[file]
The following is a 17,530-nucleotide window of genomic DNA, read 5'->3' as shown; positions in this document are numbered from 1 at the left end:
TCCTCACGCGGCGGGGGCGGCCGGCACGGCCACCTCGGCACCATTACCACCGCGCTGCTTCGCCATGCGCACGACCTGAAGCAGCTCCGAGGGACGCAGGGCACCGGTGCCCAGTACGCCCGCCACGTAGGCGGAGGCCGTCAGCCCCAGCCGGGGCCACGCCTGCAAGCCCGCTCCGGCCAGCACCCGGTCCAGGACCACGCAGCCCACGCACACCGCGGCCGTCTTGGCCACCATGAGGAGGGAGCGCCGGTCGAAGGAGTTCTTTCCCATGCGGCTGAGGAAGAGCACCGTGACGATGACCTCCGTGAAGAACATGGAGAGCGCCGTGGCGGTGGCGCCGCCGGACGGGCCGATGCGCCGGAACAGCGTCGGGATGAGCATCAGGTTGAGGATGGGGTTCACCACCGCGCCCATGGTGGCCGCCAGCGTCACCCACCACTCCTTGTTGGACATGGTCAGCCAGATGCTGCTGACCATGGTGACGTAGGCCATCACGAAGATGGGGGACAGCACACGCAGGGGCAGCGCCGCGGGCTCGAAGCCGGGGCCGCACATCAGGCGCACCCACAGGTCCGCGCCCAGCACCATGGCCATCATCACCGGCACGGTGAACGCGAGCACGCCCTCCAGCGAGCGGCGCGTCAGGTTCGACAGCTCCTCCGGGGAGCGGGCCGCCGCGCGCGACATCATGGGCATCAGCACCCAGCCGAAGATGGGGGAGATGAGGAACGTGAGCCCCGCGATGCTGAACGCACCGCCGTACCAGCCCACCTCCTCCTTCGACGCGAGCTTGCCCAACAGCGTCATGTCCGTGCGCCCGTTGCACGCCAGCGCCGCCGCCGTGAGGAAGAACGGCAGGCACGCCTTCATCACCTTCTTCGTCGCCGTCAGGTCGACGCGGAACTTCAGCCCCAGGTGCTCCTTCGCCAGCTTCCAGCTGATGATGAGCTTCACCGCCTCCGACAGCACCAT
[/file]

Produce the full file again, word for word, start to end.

The following is a 17,530-nucleotide window of genomic DNA, read 5'->3' as shown; positions in this document are numbered from 1 at the left end:
TCCTCACGCGGCGGGGGCGGCCGGCACGGCCACCTCGGCACCATTACCACCGCGCTGCTTCGCCATGCGCACGACCTGAAGCAGCTCCGAGGGACGCAGGGCACCGGTGCCCAGTACGCCCGCCACGTAGGCGGAGGCCGTCAGCCCCAGCCGGGGCCACGCCTGCAAGCCCGCTCCGGCCAGCACCCGGTCCAGGACCACGCAGCCCACGCACACCGCGGCCGTCTTGGCCACCATGAGGAGGGAGCGCCGGTCGAAGGAGTTCTTTCCCATGCGGCTGAGGAAGAGCACCGTGACGATGACCTCCGTGAAGAACATGGAGAGCGCCGTGGCGGTGGCGCCGCCGGACGGGCCGATGCGCCGGAACAGCGTCGGGATGAGCATCAGGTTGAGGATGGGGTTCACCACCGCGCCCATGGTGGCCGCCAGCGTCACCCACCACTCCTTGTTGGACATGGTCAGCCAGATGCTGCTGACCATGGTGACGTAGGCCATCACGAAGATGGGGGACAGCACACGCAGGGGCAGCGCCGCGGGCTCGAAGCCGGGGCCGCACATCAGGCGCACCCACAGGTCCGCGCCCAGCACCATGGCCATCATCACCGGCACGGTGAACGCGAGCACGCCCTCCAGCGAGCGGCGCGTCAGGTTCGACAGCTCCTCCGGGGAGCGGGCCGCCGCGCGCGACATCATGGGCATCAGCACCCAGCCGAAGATGGGGGAGATGAGGAACGTGAGCCCCGCGATGCTGAACGCACCGCCGTACCAGCCCACCTCCTCCTTCGACGCGAGCTTGCCCAACAGCGTCATGTCCGTGCGCCCGTTGCACGCCAGCGCCGCCGCCGTGAGGAAGAACGGCAGGCACGCCTTCATCACCTTCTTCGTCGCCGTCAGGTCGACGCGGAACTTCAGCCCCAGGTGCTCCTTCGCCAGCTTCCAGCTGATGATGAGCTTCACCGCCTCCGACAGCACCAT